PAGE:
Will China Succeed In Memory?


China's fledging memory makers are expected to reach a major milestone and move into initial production this year, although vendors are already running into various roadblocks. China's domestic vendors are focusing on two markets, 3D NAND and DRAM. In both cases local vendors are either behind in technology, struggling to develop these products, or both. And one vendor recently was hit with ... » read more

Understanding Memory


New semiconductor applications are ever changing and improving our lives, from new smartphones and wearables to healthcare, factory automation, and artificial intelligence. The humble memory chip working in the background plays a critical role in enabling these technologies. For example, that awesome picture you just took would be lost forever without memory. Your computer can’t perform the i... » read more

New Nodes, Materials, Memories


Ellie Yieh, vice president and general manager of Advanced Product Technology Development at [getentity id="22817" e_name="Applied Materials"], and head of the company's Maydan Technology Center, sat down with Semiconductor Engineering to talk about challenges, changes and solutions at advanced nodes and with new applications. What follows are excerpts of that conversation. SE: How far can w... » read more

ATE Tailwind For 2018?


The automatic test equipment market enjoyed a record sales year during 2017, and there are indications that the good times will continue this year. Forecasters are predicting another robust year for sales of DRAMs and NAND flash memory devices, especially 3D NAND. That will drive demand for memory test equipment to keep up. Frost & Sullivan predicts semiconductor test equipment will h... » read more

Memory Market: Will History Repeat Itself?


While updating the Semico Fab Database and capital investment projections for 2018, China's investment in memory capacity sparked a lot of discussion at our weekly Semico roundtable. Will China's investment in memory production capacity be successful, or will it just ruin the party for all memory players? Here are some of the highlights of our discussion. Additional data and insights are includ... » read more

E-beam Inspection Makes Inroads


E-beam inspection is gaining traction in critical areas in fab production as it is becoming more difficult to find tiny defects with traditional methods at advanced nodes. Applied Materials, ASML/HMI and others are developing new e-beam inspection tools and/or techniques to solve some of the more difficult defect issues in the fab. [gettech id="31057" t_name="E-beam"] inspection is one of tw... » read more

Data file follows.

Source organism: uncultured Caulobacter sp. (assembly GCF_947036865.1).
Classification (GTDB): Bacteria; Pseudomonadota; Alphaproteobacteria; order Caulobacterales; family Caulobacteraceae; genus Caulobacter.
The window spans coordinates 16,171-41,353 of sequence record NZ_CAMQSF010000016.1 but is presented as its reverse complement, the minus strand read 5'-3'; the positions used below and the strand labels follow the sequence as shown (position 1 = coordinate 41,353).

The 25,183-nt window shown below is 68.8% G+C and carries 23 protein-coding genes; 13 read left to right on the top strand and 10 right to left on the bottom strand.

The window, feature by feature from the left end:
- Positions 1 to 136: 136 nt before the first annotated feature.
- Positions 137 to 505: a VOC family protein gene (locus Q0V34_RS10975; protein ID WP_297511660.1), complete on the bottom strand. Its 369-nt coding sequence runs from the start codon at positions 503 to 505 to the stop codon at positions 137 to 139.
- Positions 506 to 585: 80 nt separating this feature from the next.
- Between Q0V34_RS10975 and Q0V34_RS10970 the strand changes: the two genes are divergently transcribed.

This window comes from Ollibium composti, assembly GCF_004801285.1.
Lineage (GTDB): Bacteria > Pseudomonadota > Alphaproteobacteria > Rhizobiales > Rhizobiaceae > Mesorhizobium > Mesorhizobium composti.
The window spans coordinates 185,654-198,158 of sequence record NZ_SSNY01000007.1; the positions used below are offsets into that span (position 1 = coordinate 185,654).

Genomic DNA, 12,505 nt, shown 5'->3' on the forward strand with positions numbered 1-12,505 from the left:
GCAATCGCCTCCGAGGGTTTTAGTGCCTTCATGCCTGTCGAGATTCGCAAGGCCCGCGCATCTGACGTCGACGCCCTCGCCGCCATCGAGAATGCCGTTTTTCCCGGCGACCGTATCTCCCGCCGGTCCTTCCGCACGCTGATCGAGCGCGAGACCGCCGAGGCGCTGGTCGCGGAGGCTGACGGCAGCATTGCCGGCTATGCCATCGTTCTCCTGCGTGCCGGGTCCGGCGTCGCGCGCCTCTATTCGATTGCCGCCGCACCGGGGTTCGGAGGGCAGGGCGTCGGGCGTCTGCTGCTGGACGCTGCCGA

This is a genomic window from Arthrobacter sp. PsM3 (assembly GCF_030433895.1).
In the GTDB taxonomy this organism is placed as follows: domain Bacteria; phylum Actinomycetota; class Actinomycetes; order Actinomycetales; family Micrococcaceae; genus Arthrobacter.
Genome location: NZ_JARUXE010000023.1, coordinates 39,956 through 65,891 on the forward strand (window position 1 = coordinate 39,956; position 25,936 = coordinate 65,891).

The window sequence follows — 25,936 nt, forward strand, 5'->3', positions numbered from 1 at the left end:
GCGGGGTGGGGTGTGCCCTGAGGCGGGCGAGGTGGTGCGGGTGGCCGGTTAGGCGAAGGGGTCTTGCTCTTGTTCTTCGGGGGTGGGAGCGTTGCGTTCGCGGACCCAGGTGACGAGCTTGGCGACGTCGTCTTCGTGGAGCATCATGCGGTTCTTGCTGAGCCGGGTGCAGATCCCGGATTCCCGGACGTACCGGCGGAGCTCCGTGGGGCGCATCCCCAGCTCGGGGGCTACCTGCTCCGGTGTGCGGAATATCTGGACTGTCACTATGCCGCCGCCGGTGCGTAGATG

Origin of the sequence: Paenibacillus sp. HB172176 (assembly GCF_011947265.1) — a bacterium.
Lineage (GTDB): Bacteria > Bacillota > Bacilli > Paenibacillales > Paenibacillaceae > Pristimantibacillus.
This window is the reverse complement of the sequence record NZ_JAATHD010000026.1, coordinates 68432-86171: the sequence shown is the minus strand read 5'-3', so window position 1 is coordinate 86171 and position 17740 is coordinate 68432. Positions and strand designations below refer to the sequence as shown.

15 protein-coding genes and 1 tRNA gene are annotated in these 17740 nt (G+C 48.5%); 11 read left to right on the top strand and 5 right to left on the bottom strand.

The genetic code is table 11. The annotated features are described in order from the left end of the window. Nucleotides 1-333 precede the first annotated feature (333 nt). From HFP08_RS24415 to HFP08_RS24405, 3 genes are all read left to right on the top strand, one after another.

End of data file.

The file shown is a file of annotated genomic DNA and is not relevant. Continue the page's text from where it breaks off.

Predictions: Manufacturing, Devices And Companies


Some predictions are just wishful thinking, but most of these are a lot more thoughtful. They project what needs to happen for various markets or products to become successful. Those far reaching predictions may not fully happen within 2018, but we give everyone the chance to note the progress made towards their predictions at the end of the year. (See Reflection On 2017: Design And EDA and Man... » read more

Data Buffering’s Role Grows


Data buffering is gaining ground as a way to speed up the processing of increasingly large quantities of data. In simple terms, a data buffer is an area of physical [getkc id="22" kc_name="memory"] storage that temporarily stores data while it is being moved from one place to another. This becomes increasingly necessary in data centers, autonomous vehicles, and for [getkc id="305" kc_name=... » read more

Machine Learning’s Growing Divide


[getkc id="305" kc_name="Machine learning"] is one of the hottest areas of development, but most of the attention so far has focused on the cloud, algorithms and GPUs. For the semiconductor industry, the real opportunity is in optimizing and packaging solutions into usable forms, such as within the automotive industry or for battery-operated consumer or [getkc id="76" kc_name="IoT"] products. ... » read more

A New Memory Contender?


Momentum is building for a new class of ferroelectric memories that could alter the next-generation memory landscape. Generally, ferroelectrics are associated with a memory type called ferroelectric RAMs (FRAMs). Rolled out by several vendors in the late 1990s, FRAMs are low-power, nonvolatile devices, but they are also limited to niche applications and unable to scale beyond 130nm. While... » read more

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